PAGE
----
"UK leaders are inspiring their teams by sharing the big picture, and have a strong focus on people and their development. But in order to compete in the global business environment and boost performance, leaders must also drive up standards by developing their pacesetting style, and encourage innovation by involving others in decision-making."

6 comments on this article

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Tony Nelson 03 Apr 2013

You will not generate a high performance environment using coercive or pace-setting leadership styles. The leadership challenge is to engage employees productively. And that requires people - centred approaches.

Pace-Setting Used Too Much

John Knights, LeaderShape 03 Apr 2013

Referring to "But in order to compete in the global business environment and boost performance, leaders must also drive up standards by developing their pacesetting style …", our research and experience suggests that the Pace-Setting style is already dominant in UK organisations and needs to be supplemented with Coaching, Democratic and Affiliative Styles. Far too often leaders use a pace-setting style without empathy which leads to a total lack of engagement. Employees are inundated with targets that are set from on high, rather than setting more holistic goals. I would totally agree with the comment from Tony Nelson

A managers point of view

Hamilton 04 Apr 2013

I set out the working environment, empower and Include. As a team we will go forward with the same objectives, you will be informed at regular intervals how the business is doing, we will have targets to meet, but we will meet them together. We will be open and honest with each other, we are all equal as human beings. This very quickly builds a strong, motivated, tenacious and successful team. We are in it together. My philosophy works.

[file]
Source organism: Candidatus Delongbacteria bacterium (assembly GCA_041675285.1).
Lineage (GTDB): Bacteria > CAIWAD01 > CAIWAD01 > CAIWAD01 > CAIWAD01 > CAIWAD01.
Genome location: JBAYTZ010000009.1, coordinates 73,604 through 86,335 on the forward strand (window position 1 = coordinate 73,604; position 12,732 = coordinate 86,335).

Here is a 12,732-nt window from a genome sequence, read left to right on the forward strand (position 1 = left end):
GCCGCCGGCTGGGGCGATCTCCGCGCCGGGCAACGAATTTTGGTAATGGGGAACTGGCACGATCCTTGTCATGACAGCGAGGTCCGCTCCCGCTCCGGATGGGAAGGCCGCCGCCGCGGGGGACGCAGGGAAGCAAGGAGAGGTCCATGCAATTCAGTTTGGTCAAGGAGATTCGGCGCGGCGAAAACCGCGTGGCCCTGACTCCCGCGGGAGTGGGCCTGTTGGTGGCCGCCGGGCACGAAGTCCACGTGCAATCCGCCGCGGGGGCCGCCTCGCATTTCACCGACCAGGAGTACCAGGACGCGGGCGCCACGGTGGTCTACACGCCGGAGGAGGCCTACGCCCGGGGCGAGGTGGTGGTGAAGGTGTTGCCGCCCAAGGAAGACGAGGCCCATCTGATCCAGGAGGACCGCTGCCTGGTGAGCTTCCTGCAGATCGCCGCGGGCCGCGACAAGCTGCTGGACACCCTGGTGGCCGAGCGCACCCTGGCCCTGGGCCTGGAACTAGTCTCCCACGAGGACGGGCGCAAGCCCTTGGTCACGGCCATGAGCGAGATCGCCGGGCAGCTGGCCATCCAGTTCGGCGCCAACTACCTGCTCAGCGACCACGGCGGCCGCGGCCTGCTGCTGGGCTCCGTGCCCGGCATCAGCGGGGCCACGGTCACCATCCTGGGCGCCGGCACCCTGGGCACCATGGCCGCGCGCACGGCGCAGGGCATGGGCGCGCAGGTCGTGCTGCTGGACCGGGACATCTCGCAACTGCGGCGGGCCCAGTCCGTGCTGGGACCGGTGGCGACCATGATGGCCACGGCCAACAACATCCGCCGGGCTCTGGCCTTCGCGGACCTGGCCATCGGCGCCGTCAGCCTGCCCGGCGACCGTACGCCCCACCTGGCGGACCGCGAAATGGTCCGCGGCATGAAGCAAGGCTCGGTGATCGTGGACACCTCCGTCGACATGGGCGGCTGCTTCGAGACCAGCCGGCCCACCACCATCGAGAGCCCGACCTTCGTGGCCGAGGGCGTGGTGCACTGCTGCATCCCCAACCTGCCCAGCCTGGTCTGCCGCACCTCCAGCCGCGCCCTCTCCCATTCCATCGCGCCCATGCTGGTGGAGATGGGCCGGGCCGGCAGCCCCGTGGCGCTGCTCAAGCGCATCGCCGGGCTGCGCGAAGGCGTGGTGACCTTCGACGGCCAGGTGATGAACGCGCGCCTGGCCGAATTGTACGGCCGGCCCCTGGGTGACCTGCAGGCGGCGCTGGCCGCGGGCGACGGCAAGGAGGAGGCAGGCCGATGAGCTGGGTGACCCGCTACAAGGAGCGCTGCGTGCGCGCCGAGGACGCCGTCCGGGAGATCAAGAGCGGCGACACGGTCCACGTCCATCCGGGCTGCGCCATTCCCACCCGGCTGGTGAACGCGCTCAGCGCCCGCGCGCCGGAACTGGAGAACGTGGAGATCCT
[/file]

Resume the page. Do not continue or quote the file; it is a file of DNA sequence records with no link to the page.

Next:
Helen Marriott 09 Apr 2013

Based on the stats given in this article and my own experience of poor leadership where I used to work, I think there is a leadership crisis in the UK which managers desperately need to address . They cannot afford to go on blaming the workforce for poor performance. They need to take responsibility for their own actions.


JayneHarrison 09 Apr 2013

I would be interested to understand more about how the results were produced before making a comment. Bearing in mind Hay Group specialize in leadership development, one might assume that the statistics are skewed because they may focus on assessing leaders' styles prior to any development perhaps? That said, a varied leadership repertoire is essential for today's leader and should be encouraged either through coaching/mentoring or more formal learning. More context around which leaders were selected and at what stage of their development they were at, would be useful.

Additional Detail

Melody Moore 11 Apr 2013

Thanks for the interesting comments everyone. To give a bit of detail, the data was from 14,000 leaders in 400 organisations who took our Styles and Climate surveys between 2005 and 2012. We use the diagnostics both pre and post development programmes, so it is a mixture of the two. If you want to know more why not join our webinar on May 16th where we will discuss the UK and Global results in more detail? You can sign up here: